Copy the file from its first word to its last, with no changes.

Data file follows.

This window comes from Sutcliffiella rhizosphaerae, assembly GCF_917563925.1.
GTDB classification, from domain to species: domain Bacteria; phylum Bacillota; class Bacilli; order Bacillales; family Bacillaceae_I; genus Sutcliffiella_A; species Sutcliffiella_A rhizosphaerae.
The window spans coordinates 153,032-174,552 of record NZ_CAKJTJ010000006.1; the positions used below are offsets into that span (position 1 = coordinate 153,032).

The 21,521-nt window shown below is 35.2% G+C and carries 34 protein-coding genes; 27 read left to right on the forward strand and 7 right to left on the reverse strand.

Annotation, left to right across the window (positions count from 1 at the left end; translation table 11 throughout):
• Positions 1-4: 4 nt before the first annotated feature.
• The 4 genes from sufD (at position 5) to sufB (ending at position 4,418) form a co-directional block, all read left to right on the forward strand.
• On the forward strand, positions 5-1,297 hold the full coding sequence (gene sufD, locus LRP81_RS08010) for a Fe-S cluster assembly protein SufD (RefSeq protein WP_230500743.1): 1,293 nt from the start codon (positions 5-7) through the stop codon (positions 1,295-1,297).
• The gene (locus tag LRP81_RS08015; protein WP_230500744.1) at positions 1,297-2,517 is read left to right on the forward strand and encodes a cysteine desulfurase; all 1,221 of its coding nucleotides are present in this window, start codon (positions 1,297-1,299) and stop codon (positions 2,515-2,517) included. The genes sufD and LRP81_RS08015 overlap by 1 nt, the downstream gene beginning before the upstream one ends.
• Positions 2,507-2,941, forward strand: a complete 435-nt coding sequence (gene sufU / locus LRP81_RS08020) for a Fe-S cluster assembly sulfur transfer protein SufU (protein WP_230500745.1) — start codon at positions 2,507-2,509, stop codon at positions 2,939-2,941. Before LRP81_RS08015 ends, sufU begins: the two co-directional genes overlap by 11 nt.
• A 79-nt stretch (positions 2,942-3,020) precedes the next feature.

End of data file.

This window comes from Sutcliffiella rhizosphaerae, assembly GCF_917563925.1.
GTDB classification, from domain to species: domain Bacteria; phylum Bacillota; class Bacilli; order Bacillales; family Bacillaceae_I; genus Sutcliffiella_A; species Sutcliffiella_A rhizosphaerae.
The window spans coordinates 153,032-174,552 of record NZ_CAKJTJ010000006.1; the positions used below are offsets into that span (position 1 = coordinate 153,032).

The 21,521-nt window shown below is 35.2% G+C and carries 34 protein-coding genes; 27 read left to right on the forward strand and 7 right to left on the reverse strand.

Annotation, left to right across the window (positions count from 1 at the left end; translation table 11 throughout):
• Positions 1-4: 4 nt before the first annotated feature.
• The 4 genes from sufD (at position 5) to sufB (ending at position 4,418) form a co-directional block, all read left to right on the forward strand.
• On the forward strand, positions 5-1,297 hold the full coding sequence (gene sufD, locus LRP81_RS08010) for a Fe-S cluster assembly protein SufD (RefSeq protein WP_230500743.1): 1,293 nt from the start codon (positions 5-7) through the stop codon (positions 1,295-1,297).
• The gene (locus tag LRP81_RS08015; protein WP_230500744.1) at positions 1,297-2,517 is read left to right on the forward strand and encodes a cysteine desulfurase; all 1,221 of its coding nucleotides are present in this window, start codon (positions 1,297-1,299) and stop codon (positions 2,515-2,517) included. The genes sufD and LRP81_RS08015 overlap by 1 nt, the downstream gene beginning before the upstream one ends.
• Positions 2,507-2,941, forward strand: a complete 435-nt coding sequence (gene sufU / locus LRP81_RS08020) for a Fe-S cluster assembly sulfur transfer protein SufU (protein WP_230500745.1) — start codon at positions 2,507-2,509, stop codon at positions 2,939-2,941. Before LRP81_RS08015 ends, sufU begins: the two co-directional genes overlap by 11 nt.
• A 79-nt stretch (positions 2,942-3,020) precedes the next feature.